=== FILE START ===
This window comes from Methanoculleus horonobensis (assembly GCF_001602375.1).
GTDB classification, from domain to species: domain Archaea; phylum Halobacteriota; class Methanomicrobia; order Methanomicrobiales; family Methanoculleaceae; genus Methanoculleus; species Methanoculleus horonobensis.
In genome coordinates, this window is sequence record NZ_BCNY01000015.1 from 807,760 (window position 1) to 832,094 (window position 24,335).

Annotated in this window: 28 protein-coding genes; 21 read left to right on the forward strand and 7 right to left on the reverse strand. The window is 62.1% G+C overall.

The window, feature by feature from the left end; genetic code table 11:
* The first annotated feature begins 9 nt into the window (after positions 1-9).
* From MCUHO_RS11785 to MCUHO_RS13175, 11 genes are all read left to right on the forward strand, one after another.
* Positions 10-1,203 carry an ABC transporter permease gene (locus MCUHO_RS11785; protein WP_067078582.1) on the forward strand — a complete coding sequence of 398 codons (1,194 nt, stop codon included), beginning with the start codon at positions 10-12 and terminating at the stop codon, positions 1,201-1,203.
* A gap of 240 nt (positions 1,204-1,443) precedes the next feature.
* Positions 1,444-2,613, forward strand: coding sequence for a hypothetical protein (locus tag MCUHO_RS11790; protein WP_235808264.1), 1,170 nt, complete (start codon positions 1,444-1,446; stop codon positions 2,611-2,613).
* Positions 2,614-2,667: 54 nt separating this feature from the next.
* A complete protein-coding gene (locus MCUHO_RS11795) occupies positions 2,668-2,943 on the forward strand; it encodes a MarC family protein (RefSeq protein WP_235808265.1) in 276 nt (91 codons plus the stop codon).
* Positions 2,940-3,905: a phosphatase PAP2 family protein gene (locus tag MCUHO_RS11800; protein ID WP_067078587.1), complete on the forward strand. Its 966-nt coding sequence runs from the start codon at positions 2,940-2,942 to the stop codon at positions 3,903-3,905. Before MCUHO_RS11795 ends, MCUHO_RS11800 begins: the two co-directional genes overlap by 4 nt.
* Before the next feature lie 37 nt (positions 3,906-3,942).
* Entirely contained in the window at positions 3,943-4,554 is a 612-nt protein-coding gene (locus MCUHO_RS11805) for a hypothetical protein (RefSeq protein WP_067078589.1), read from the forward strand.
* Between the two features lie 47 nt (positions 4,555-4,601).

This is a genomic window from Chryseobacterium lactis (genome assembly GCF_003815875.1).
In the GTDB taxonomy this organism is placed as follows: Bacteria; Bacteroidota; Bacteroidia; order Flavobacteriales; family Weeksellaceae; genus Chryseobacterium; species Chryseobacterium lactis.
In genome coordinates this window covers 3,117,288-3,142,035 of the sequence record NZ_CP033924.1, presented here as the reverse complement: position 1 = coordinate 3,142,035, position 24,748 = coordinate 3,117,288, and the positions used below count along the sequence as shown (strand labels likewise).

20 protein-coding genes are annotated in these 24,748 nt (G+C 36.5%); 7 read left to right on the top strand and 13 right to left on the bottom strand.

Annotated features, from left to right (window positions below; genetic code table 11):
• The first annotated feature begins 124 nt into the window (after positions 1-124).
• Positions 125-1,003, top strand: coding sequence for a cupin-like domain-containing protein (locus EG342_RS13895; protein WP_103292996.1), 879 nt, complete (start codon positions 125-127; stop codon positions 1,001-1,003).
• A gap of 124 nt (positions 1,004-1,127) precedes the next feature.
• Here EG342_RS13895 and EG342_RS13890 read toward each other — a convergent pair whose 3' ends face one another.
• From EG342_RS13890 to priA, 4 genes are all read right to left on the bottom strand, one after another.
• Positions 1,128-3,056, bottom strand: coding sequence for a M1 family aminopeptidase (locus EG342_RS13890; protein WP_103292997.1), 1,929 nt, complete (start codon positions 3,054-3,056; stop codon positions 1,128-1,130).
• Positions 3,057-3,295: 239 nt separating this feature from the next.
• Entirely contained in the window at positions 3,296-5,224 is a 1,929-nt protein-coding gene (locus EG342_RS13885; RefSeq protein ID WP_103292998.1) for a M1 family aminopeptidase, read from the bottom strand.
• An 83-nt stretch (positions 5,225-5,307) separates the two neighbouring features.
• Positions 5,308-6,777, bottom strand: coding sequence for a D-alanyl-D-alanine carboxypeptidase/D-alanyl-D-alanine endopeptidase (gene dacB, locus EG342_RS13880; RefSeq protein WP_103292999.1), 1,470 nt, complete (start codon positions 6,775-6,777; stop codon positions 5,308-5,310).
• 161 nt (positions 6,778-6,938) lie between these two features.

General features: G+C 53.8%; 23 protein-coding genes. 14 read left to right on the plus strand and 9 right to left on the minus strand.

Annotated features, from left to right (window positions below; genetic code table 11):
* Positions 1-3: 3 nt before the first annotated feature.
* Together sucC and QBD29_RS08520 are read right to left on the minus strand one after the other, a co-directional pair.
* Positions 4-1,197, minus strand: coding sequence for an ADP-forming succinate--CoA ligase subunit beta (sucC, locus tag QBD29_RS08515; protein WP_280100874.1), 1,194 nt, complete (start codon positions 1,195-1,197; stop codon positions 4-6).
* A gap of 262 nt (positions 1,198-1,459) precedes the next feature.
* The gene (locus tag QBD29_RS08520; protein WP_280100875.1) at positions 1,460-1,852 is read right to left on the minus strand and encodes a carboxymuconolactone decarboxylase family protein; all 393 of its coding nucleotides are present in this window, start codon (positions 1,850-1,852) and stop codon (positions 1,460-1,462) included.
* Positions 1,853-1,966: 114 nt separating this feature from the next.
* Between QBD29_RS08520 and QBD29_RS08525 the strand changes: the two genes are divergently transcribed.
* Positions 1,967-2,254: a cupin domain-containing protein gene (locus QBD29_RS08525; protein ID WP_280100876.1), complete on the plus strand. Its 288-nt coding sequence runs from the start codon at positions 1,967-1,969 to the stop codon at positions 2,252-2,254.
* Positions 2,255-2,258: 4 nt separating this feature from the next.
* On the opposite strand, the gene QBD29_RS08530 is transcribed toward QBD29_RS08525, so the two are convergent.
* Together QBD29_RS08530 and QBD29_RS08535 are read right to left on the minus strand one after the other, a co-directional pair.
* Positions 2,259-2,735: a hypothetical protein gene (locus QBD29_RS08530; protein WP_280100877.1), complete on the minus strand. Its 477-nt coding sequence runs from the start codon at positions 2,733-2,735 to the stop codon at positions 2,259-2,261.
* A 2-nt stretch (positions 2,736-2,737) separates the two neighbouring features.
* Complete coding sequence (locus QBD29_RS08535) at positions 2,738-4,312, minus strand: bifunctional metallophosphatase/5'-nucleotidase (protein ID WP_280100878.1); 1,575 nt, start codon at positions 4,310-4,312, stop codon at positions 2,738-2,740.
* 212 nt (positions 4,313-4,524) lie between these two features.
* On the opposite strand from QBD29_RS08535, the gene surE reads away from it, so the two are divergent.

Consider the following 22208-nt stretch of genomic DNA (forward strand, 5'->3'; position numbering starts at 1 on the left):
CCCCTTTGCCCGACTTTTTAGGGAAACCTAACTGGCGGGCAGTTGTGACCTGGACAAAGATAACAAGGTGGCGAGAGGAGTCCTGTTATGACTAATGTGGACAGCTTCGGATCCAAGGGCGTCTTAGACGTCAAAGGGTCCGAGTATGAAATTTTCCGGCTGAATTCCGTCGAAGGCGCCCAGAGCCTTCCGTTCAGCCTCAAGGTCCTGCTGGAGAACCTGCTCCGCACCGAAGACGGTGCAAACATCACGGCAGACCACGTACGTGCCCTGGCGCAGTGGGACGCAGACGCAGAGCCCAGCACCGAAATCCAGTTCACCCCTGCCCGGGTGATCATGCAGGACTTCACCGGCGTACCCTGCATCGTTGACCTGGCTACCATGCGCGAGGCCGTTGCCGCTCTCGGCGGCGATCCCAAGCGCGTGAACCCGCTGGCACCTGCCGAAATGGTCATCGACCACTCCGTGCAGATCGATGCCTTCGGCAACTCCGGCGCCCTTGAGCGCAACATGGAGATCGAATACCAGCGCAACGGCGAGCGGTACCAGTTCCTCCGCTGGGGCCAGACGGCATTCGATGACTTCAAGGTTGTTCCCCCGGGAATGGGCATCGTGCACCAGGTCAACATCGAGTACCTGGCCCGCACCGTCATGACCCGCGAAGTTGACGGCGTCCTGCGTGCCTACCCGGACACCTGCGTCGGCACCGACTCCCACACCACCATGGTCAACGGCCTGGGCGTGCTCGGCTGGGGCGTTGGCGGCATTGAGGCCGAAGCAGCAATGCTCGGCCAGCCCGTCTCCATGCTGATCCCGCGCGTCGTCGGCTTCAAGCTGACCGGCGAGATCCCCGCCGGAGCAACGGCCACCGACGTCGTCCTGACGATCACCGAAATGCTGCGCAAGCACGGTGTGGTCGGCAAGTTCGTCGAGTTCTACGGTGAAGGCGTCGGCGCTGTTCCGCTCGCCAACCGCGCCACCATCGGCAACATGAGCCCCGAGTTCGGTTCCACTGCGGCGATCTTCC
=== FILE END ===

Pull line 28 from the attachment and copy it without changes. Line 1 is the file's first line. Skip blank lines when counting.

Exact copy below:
• Positions 3,057-3,295: 239 nt separating this feature from the next.